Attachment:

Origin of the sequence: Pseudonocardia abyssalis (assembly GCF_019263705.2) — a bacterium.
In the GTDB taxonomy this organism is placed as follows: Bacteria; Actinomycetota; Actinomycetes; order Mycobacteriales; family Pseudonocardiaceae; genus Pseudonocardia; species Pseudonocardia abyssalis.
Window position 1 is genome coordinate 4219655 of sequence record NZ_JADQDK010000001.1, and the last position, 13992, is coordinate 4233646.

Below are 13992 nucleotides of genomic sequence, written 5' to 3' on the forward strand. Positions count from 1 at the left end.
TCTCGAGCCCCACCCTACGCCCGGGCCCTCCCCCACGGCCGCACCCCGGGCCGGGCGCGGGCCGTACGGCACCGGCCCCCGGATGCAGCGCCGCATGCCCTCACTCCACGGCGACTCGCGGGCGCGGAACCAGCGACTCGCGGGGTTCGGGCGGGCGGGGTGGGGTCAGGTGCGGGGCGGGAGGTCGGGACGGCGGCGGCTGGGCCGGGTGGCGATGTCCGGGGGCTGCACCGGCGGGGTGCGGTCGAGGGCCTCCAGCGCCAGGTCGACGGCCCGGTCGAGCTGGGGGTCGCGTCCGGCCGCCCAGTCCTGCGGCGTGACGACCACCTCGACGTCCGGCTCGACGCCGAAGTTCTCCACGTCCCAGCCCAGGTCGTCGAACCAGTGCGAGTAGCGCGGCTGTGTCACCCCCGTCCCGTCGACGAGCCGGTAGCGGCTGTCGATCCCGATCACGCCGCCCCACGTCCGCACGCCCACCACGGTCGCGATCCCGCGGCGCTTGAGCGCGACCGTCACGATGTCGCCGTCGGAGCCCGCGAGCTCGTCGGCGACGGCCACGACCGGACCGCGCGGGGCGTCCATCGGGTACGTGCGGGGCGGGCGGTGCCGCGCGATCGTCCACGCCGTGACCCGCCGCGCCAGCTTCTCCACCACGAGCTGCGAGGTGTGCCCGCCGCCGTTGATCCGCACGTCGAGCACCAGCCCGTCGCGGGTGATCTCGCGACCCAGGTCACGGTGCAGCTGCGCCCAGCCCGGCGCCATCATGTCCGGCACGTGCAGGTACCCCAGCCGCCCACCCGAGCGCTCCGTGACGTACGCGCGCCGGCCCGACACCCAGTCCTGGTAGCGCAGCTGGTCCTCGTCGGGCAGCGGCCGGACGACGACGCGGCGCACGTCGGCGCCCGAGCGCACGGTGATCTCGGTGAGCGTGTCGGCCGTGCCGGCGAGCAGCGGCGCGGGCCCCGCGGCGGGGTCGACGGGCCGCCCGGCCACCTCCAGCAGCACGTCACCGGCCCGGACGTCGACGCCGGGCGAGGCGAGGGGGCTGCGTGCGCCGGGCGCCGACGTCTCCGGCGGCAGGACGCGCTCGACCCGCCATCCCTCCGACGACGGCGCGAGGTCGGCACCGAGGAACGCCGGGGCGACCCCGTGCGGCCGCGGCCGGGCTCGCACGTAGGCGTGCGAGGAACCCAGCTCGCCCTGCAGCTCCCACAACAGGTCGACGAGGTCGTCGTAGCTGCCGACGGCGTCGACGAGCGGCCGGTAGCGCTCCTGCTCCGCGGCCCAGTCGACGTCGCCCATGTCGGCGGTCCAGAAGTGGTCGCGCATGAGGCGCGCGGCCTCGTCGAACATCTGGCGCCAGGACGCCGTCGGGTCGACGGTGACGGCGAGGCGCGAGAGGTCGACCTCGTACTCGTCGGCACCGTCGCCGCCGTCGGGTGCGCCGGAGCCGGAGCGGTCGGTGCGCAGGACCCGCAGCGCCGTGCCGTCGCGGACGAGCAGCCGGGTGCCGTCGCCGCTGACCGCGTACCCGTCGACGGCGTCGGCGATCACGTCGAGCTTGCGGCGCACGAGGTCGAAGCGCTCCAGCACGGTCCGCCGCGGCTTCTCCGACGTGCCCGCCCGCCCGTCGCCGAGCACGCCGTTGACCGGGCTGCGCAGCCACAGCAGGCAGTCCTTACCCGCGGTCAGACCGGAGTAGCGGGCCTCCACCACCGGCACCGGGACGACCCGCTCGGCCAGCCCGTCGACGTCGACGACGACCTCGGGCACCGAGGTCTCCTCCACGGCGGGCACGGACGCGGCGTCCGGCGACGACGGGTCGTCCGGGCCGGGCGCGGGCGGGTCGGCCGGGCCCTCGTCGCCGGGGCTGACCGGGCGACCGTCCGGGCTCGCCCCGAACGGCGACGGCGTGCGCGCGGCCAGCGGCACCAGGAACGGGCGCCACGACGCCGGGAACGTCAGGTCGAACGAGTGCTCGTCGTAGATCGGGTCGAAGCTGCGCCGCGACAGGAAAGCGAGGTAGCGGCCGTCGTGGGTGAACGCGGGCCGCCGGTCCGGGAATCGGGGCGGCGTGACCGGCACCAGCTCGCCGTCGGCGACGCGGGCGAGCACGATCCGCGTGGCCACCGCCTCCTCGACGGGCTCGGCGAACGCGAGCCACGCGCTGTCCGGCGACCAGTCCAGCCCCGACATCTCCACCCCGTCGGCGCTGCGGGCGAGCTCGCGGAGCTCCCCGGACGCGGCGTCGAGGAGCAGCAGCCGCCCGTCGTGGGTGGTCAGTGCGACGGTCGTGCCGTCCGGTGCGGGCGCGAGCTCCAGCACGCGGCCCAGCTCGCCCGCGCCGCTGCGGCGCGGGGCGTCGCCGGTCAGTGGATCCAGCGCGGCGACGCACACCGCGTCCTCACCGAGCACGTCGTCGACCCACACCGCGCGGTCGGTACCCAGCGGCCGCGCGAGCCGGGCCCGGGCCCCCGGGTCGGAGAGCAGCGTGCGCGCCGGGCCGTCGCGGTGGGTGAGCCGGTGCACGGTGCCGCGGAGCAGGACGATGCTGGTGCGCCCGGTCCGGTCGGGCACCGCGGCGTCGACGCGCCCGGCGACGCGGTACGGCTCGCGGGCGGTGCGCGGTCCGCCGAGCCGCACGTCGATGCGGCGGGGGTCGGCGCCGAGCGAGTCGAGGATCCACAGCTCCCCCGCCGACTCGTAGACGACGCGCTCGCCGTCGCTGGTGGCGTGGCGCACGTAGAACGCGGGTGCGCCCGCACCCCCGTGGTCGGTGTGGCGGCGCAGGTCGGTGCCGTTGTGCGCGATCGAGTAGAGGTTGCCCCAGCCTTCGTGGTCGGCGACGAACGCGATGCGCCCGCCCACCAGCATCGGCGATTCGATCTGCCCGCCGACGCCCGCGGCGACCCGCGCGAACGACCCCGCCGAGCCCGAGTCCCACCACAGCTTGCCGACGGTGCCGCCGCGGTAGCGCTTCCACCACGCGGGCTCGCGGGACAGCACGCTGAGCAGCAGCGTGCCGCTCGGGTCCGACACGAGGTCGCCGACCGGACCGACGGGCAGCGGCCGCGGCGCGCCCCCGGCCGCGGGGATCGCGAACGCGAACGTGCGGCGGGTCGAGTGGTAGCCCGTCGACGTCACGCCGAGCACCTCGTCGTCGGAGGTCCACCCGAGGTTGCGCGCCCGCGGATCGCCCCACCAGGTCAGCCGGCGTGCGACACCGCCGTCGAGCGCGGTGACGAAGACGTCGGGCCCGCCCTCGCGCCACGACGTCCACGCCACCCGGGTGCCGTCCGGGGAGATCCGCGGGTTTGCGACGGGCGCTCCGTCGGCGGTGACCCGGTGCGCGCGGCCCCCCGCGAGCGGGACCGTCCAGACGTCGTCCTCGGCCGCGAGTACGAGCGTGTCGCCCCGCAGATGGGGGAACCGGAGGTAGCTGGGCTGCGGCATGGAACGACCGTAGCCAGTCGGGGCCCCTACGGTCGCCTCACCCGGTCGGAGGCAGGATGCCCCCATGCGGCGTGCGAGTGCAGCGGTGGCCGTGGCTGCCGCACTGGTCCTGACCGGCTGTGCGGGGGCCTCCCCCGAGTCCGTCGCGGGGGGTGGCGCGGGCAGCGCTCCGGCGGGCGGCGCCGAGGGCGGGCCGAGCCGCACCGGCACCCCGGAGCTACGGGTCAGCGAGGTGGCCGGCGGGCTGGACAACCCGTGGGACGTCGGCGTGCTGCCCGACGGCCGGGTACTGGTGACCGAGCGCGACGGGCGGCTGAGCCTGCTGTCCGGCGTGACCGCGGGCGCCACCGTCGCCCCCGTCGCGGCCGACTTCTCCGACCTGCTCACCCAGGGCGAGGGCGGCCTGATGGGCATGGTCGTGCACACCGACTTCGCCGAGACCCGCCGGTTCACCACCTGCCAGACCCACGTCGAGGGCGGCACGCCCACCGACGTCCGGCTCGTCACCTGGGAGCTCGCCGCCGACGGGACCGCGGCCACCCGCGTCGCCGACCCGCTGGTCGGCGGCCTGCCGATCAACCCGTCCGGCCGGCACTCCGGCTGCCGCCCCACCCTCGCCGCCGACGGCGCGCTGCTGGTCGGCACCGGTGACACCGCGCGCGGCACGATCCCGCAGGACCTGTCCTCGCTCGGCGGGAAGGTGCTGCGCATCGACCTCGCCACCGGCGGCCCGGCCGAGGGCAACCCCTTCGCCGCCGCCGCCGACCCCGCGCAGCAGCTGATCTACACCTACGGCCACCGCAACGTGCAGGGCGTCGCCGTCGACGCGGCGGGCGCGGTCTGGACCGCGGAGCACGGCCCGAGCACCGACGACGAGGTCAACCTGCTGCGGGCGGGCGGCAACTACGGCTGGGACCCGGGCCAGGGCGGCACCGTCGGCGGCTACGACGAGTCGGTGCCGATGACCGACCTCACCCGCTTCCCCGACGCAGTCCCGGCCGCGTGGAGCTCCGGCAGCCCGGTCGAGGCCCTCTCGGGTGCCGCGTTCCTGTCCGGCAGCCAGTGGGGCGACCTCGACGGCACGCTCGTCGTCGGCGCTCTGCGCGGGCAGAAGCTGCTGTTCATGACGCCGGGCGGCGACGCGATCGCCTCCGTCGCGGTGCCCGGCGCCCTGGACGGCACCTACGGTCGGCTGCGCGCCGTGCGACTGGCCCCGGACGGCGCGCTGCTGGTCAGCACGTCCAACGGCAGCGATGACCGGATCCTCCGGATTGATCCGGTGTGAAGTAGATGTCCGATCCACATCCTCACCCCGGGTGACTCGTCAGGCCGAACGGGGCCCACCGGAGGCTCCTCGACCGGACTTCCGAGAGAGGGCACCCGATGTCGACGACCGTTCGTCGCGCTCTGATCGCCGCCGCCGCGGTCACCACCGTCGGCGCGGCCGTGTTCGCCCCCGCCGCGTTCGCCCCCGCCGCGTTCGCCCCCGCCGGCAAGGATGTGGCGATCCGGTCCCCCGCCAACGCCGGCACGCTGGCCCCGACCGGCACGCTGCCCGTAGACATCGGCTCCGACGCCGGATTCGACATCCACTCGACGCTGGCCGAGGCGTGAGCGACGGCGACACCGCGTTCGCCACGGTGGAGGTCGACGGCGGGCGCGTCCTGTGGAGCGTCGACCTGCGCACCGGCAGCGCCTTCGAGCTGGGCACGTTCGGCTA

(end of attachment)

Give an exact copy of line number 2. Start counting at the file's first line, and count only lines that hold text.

In the GTDB taxonomy this organism is placed as follows: Bacteria; Actinomycetota; Actinomycetes; order Mycobacteriales; family Pseudonocardiaceae; genus Pseudonocardia; species Pseudonocardia abyssalis.